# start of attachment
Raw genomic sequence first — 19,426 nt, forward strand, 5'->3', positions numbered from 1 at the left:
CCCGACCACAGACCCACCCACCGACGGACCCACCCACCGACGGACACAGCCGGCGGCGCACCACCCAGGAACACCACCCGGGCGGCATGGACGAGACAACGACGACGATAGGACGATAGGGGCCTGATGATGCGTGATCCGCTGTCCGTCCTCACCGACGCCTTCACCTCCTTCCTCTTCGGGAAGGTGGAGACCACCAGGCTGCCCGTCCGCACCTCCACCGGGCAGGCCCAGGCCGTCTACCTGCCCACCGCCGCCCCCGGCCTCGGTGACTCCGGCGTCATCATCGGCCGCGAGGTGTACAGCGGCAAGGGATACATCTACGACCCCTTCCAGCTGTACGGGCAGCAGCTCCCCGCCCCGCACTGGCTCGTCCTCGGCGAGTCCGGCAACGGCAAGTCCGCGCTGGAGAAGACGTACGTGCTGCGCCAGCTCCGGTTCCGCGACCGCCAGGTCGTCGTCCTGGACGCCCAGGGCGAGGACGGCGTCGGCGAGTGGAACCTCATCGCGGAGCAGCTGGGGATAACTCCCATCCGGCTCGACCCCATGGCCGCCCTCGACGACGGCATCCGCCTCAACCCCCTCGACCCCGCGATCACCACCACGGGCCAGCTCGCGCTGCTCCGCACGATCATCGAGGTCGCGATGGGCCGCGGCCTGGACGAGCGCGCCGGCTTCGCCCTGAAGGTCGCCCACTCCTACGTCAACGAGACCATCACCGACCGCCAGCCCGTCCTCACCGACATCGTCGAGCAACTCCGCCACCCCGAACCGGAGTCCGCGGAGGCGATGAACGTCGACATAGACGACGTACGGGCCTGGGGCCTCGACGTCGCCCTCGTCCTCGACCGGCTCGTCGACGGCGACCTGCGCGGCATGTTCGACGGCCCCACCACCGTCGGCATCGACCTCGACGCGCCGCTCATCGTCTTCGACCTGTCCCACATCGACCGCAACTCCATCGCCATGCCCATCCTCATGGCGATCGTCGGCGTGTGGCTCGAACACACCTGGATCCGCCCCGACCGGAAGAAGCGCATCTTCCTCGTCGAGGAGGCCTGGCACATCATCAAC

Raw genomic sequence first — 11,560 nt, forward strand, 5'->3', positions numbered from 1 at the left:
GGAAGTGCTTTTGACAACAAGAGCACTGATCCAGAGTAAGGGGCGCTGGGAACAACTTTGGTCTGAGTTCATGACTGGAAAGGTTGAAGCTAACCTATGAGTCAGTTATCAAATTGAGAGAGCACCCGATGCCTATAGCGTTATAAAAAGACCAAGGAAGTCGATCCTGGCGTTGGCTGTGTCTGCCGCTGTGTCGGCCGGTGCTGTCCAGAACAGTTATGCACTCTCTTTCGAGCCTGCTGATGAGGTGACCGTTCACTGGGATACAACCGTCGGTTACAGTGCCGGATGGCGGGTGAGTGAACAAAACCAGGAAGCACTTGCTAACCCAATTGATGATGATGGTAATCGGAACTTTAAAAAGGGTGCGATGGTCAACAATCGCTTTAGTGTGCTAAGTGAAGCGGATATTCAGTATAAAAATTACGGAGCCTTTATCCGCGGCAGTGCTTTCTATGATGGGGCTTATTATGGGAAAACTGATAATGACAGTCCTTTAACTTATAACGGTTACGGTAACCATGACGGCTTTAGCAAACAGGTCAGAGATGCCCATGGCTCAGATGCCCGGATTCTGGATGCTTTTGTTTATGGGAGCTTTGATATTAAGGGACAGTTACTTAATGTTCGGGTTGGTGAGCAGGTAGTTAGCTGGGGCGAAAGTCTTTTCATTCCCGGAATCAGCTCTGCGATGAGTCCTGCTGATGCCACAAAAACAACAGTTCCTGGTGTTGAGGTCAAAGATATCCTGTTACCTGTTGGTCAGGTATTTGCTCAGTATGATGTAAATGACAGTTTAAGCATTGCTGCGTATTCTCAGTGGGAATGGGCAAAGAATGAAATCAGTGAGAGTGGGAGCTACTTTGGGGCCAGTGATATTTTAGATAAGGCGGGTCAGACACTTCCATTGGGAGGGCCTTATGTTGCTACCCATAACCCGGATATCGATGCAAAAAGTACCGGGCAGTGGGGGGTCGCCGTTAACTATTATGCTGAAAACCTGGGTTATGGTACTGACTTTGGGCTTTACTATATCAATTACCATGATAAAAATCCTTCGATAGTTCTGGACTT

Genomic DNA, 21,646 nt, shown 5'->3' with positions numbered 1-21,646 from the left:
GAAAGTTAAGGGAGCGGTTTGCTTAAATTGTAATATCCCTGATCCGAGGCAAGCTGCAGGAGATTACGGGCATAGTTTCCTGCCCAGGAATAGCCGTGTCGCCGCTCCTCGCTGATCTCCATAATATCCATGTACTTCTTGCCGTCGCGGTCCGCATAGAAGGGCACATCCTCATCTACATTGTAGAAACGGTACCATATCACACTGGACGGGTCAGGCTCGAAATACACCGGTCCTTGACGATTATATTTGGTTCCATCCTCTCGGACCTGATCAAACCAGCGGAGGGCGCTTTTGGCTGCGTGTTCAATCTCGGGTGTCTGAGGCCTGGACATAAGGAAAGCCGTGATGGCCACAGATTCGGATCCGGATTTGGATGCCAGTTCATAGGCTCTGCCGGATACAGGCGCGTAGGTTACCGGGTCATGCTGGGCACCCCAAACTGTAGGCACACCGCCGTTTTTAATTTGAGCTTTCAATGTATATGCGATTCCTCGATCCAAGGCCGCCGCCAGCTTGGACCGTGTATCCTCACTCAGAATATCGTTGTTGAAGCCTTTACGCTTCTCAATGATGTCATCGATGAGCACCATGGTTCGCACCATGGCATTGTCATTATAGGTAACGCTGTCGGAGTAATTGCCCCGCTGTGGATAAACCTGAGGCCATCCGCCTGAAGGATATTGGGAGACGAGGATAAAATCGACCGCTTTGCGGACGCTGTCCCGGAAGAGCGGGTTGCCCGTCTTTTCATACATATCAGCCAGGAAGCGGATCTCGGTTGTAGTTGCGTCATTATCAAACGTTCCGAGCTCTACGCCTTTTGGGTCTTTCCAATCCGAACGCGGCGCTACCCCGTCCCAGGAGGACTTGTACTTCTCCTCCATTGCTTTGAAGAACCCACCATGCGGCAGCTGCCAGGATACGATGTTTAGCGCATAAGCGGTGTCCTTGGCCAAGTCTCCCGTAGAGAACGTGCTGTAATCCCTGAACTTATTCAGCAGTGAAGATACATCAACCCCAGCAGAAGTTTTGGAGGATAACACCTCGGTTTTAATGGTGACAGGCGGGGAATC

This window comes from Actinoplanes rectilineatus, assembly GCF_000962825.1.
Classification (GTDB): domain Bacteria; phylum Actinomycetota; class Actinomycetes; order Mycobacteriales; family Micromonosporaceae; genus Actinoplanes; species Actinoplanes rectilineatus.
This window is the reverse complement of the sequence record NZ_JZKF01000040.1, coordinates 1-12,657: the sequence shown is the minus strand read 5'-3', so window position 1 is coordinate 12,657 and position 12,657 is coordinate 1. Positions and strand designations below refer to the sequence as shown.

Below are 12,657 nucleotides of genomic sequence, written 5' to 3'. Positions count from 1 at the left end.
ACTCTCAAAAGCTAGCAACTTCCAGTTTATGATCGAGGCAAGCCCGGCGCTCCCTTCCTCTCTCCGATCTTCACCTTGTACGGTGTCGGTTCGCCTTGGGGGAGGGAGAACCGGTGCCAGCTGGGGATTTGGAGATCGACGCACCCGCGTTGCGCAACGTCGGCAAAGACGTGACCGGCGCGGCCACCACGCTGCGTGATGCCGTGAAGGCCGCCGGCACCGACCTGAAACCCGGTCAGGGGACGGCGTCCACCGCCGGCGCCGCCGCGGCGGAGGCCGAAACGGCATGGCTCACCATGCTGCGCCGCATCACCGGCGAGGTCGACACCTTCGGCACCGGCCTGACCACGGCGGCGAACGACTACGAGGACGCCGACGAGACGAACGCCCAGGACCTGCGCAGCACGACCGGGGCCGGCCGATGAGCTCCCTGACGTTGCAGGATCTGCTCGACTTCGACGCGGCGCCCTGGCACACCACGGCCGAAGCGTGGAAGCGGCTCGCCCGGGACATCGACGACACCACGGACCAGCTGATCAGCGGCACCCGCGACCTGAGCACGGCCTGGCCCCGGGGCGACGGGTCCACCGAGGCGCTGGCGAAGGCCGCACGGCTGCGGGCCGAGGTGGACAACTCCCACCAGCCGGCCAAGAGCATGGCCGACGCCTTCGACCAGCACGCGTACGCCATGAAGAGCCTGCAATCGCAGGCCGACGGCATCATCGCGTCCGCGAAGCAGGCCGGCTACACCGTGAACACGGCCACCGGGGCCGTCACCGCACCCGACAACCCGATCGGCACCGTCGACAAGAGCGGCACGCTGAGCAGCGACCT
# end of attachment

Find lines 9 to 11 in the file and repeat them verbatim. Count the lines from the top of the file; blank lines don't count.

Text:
This window is the reverse complement of the sequence record NZ_JZKF01000040.1, coordinates 1-12,657: the sequence shown is the minus strand read 5'-3', so window position 1 is coordinate 12,657 and position 12,657 is coordinate 1. Positions and strand designations below refer to the sequence as shown.

Below are 12,657 nucleotides of genomic sequence, written 5' to 3'. Positions count from 1 at the left end.
ACTCTCAAAAGCTAGCAACTTCCAGTTTATGATCGAGGCAAGCCCGGCGCTCCCTTCCTCTCTCCGATCTTCACCTTGTACGGTGTCGGTTCGCCTTGGGGGAGGGAGAACCGGTGCCAGCTGGGGATTTGGAGATCGACGCACCCGCGTTGCGCAACGTCGGCAAAGACGTGACCGGCGCGGCCACCACGCTGCGTGATGCCGTGAAGGCCGCCGGCACCGACCTGAAACCCGGTCAGGGGACGGCGTCCACCGCCGGCGCCGCCGCGGCGGAGGCCGAAACGGCATGGCTCACCATGCTGCGCCGCATCACCGGCGAGGTCGACACCTTCGGCACCGGCCTGACCACGGCGGCGAACGACTACGAGGACGCCGACGAGACGAACGCCCAGGACCTGCGCAGCACGACCGGGGCCGGCCGATGAGCTCCCTGACGTTGCAGGATCTGCTCGACTTCGACGCGGCGCCCTGGCACACCACGGCCGAAGCGTGGAAGCGGCTCGCCCGGGACATCGACGACACCACGGACCAGCTGATCAGCGGCACCCGCGACCTGAGCACGGCCTGGCCCCGGGGCGACGGGTCCACCGAGGCGCTGGCGAAGGCCGCACGGCTGCGGGCCGAGGTGGACAACTCCCACCAGCCGGCCAAGAGCATGGCCGACGCCTTCGACCAGCACGCGTACGCCATGAAGAGCCTGCAATCGCAGGCCGACGGCATCATCGCGTCCGCGAAGCAGGCCGGCTACACCGTGAACACGGCCACCGGGGCCGTCACCGCACCCGACAACCCGATCGGCACCGTCGACAAGAGCGGCACGCTGAGCAGCGACCT